Home Foreclosure Specialist Aims to Take Fight For Housing & Racial Justice from Astoria to Albany

Zohran Mamdani is harnessing thousands of small-dollar donations and grassroots power ahead of June 23's Democratic primary in the race to represent Assembly District 36.

John Tarleton Jun 19, 2020

Burdened by soaring rents and gentrification, voters in state Assembly District 36 in northwestern Queens have swung dramatically to the left in recent years.

In 2018, they helped flip a congressional seat to Alexandria Ocasio-Cortez. Last year, Tiffany Cabán carried nearly 75 percent of the vote in AD 36 in her near-miss run for Queens District Attorney. This year, Zohran Mamdani hopes to ride a similar wave of support all the way from Astoria to Albany. 

A 29-year-old foreclosure prevention counselor, Mamdani is running against five-term incumbent Assemblymember Aravella Simotas, a conventional Democrat, who has tried to adjust with the times. She has promised that she would no longer take real estate industry money and recently disavowed the support of law enforcement unions whose money she had previously taken. 

‘Our platform is first and foremost to reduce the power and the presence of the police.’

Mamdani, the son of acclaimed Marxist scholar Mahmood Mamdani and Oscar-nominated film director Mira Nair, is backed by the Democratic Socialists of America. He has also been endorsed by Zephyr Teachout, Cynthia Nixon and State Senator Julia Salazar while Ocasio-Cortez has steered clear of the race.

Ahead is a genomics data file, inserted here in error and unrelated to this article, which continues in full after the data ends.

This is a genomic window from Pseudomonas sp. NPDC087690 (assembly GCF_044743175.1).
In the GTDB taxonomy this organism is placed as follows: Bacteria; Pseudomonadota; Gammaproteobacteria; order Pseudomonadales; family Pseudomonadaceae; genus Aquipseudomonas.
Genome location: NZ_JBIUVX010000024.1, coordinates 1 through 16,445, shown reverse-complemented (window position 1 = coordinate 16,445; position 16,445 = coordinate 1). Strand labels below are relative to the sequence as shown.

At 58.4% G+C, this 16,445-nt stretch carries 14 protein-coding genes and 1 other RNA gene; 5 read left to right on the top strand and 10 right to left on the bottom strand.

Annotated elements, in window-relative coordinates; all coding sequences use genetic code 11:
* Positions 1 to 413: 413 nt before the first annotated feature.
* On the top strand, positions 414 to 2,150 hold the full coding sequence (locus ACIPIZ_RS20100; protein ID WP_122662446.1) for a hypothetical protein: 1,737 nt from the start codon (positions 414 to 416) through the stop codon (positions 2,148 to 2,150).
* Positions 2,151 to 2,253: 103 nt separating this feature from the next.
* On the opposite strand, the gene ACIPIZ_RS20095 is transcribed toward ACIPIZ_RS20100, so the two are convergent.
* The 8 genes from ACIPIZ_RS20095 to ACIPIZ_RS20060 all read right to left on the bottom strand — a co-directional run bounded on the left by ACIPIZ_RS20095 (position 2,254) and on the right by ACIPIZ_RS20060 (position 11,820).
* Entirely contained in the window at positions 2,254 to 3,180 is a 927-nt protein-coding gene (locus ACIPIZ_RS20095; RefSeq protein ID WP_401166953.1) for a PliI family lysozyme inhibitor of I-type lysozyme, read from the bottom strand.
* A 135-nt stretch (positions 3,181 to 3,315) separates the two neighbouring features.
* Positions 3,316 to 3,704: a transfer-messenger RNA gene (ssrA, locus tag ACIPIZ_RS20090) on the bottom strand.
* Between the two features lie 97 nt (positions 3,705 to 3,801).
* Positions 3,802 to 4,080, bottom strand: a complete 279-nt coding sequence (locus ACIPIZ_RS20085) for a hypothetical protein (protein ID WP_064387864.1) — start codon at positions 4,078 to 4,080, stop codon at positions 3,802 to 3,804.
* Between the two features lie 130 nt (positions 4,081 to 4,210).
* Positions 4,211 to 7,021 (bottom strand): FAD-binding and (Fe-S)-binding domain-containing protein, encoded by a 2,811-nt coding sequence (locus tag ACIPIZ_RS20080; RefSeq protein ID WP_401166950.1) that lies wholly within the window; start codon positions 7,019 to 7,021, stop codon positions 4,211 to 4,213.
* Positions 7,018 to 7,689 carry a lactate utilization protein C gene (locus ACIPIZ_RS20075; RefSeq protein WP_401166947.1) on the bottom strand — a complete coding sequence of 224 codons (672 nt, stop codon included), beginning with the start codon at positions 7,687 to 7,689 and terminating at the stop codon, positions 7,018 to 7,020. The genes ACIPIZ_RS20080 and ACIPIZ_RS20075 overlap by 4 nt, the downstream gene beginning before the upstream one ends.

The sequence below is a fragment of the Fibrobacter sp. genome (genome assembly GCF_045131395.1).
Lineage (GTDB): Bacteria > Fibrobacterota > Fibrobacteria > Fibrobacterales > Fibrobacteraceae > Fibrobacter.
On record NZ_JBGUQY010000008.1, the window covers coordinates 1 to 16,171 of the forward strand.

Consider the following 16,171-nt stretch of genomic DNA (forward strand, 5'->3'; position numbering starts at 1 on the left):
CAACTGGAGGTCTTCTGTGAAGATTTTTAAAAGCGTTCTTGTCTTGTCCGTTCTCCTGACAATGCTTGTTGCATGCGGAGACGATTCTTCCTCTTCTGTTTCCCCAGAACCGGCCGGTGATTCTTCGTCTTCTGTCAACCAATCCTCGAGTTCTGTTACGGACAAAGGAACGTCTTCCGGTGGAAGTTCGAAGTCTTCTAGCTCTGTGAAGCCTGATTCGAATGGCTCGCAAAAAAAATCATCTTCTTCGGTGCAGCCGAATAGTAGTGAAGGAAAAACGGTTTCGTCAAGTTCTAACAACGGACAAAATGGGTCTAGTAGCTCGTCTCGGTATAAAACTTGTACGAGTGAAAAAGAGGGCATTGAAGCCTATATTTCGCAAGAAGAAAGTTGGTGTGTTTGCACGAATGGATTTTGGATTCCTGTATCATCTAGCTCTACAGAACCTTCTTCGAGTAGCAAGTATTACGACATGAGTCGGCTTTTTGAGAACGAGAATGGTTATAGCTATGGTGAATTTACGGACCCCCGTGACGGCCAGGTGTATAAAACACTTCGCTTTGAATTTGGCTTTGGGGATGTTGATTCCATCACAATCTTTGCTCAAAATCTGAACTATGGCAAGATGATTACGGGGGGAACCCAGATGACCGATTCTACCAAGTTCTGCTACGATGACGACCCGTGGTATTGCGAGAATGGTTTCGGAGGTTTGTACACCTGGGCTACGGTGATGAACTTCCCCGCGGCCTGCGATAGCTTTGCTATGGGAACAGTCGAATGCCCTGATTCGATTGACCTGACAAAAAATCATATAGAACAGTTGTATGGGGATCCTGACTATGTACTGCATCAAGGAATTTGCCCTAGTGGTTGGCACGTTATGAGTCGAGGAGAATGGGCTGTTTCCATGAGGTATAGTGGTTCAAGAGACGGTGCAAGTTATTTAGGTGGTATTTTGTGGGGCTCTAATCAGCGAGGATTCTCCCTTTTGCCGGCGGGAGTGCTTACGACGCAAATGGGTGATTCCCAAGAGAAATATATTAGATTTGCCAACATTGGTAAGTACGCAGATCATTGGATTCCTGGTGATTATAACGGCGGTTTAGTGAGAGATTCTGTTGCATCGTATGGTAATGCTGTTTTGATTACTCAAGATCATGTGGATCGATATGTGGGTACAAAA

He argues the district needs an activist representative who will unabashedly fight the moneyed special interests that dominate New York State government. As a proof of theory, he is waging an intensive grassroots campaign, raising $120,000 as of early June from more than 3,500 donations while Simotas has raised $220,000 from 260 donations. During Ramadan, Mamdani provided more than 12,000 meals to the district’s Muslim residents as a part of a mutual aid initiative.

Mamdani recently spoke with The Indypendent about the race. With the George Floyd protests raging in the streets, the future of policing and criminal justice reform was much on his mind.

Can you tell us something about yourself as to why you are running?

I am a foreclosure prevention housing counselor. I work with immigrant families across Queens who are facing evictions from their long-time family homes and I’m also a tenant here in the neighborhood.

This campaign is really built around homes, ensuring every New Yorker has a place to live. We can do this by passing a homes guarantee, which would make housing a right rather than something you can access through the market. We have built this campaign around housing, around justice and around public control of our energy system. 

I spent many months working on Tiffany Cabán’s campaign. One of the main pillars of the work that we’re doing is to take her vision for decarceration and real criminal justice reform and bring it from Astoria all the way to Albany. 

The George Floyd protests have underscored the crisis of policing in this country. Is it fair to say that your solution is less about trying to make the police nicer and more about minimizing their presence in people’s lives?

Absolutely. A lot of times when an institution is faced with a serious critique, the answer is to try and reform. When Black Lives Matter initially began, we saw so many calls from people saying we need body cameras, we need implicit bias training. But look at Minneapolis and Minneapolis police reform. They were held up as a success story in implementing those reforms. And where did it get us? They still took George Floyd’s life.